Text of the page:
The double-slit experiment is a good example of this. Once more, I emphasize that this is a very big simplification, but just for the purposes of giving you a bit of context, we can imagine that as the electron travels through the slits, its wavelike character is more obvious, and so there are noticeable behaviors we normally attribute to classical waves, like interference. When it collides with the backboard, however, its particle-like character is more obvious, and so we see a single point where the electron collided with the wall. But at all times, the electron had both wave and particle characteristics, and that's the essence of wave-particle duality.

share|improve this answer
    
I think a link to Bohr's famous complementarity (en.wikipedia.org/wiki/Complementarity_(physics) ) is indispensible to provide both a historical background and a generalization of this discussion to a fully developed philosophical standpoint which is valuable as a way of thinking about science in general. It is important to appreciate the ''new situation in epistemology created by quantum theory''. –  Danu Feb 26 at 23:46

It's a little easier to think about photons for starters, because we are more used to them. But it turns out that all the other particles in nature work this way ...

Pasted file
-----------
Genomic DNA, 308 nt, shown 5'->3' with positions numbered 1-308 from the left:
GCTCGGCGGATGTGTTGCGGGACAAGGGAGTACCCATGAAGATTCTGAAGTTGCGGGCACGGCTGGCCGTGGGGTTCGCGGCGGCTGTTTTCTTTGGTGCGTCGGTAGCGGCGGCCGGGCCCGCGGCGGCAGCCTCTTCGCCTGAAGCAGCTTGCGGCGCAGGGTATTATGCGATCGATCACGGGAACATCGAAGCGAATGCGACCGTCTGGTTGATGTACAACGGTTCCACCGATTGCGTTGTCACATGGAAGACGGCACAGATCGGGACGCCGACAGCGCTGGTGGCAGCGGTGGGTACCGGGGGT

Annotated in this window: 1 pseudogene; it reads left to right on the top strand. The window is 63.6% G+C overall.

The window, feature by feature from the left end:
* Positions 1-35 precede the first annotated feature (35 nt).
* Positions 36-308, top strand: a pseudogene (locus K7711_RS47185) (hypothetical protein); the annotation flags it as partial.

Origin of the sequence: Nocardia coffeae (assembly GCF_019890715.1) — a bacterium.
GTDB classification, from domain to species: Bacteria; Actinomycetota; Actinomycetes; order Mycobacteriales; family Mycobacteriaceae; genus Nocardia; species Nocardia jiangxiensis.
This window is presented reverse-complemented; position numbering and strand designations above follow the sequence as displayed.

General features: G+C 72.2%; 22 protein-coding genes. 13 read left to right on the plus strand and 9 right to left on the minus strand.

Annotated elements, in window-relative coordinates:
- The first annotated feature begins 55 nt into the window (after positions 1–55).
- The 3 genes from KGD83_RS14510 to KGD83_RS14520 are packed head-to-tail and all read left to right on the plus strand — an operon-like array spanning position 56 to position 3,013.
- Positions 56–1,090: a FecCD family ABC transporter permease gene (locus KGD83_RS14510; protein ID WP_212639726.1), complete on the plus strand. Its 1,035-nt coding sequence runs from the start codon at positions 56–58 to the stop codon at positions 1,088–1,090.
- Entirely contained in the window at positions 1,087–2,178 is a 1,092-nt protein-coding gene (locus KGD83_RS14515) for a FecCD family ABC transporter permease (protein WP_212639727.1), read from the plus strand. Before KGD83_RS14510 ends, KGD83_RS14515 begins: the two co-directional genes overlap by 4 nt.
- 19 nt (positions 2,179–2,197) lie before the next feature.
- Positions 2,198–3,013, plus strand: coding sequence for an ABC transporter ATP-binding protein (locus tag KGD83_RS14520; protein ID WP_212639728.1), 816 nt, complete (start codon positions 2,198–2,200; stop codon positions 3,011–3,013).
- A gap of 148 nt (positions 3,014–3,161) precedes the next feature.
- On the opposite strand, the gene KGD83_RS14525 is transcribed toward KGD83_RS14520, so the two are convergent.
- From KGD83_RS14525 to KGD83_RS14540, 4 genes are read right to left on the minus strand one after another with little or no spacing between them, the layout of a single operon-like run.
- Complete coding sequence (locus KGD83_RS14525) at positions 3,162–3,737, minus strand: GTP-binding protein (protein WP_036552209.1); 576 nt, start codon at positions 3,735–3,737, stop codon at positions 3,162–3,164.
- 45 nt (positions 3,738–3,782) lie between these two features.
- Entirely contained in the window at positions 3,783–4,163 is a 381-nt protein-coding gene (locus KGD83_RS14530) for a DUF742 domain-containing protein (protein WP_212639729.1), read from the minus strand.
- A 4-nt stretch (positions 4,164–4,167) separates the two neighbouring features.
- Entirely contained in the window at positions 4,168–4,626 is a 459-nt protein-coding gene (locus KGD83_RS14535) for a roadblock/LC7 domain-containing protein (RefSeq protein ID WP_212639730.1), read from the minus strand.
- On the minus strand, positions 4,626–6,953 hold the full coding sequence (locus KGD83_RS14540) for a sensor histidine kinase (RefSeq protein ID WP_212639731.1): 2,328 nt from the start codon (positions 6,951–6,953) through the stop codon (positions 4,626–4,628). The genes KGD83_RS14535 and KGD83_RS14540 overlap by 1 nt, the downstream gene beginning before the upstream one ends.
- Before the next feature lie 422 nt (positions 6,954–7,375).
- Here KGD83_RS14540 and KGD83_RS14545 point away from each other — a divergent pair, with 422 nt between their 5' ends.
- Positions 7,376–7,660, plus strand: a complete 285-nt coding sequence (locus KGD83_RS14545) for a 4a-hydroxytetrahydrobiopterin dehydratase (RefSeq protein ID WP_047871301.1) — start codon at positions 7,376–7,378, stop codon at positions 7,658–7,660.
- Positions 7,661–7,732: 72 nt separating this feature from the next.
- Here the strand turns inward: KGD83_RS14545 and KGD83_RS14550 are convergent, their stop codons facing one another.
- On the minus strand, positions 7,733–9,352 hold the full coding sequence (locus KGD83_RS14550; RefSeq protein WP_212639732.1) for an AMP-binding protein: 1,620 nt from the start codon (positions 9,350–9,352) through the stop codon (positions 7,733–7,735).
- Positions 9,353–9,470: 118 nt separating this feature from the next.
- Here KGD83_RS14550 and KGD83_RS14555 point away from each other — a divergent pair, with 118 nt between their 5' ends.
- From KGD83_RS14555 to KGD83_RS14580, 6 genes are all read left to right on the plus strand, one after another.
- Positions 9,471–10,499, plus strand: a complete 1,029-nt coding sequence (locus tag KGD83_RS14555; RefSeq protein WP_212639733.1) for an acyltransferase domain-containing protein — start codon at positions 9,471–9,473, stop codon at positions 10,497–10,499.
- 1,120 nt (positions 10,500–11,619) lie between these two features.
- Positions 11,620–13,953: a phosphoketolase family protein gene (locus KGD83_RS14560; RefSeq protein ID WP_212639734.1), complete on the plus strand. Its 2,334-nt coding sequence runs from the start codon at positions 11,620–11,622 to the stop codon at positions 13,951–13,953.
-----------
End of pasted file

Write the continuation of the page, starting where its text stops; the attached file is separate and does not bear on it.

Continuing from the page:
Start with a classical picture of a propagating electric field: a classical wave. Consider it in the context of a double-slit interference experiment. The electric field exists everywhere, at least everywhere we have any interest: after the source, between the source and the slits, within the slits, between the slits and the screen, at the screen. We can increase the intensity of the field as much or as little as we like. We have no trouble understanding this.

Add quantum mechanics: We no longer can change the intensity of the field in small amounts. We can only change it in quantum steps. When we raise the intensity by one quantum, we say that "we have created a photon". Lower the intensity by one quantum, and "we have destroyed one photon". Remember that the field exists throughout space. The "photon" has no specific location. Each time we create or destroy a photon we add or subtract a quantum of energy from the field. Not only that, we add or subtract momentum from the field. The field carries energy and momentum.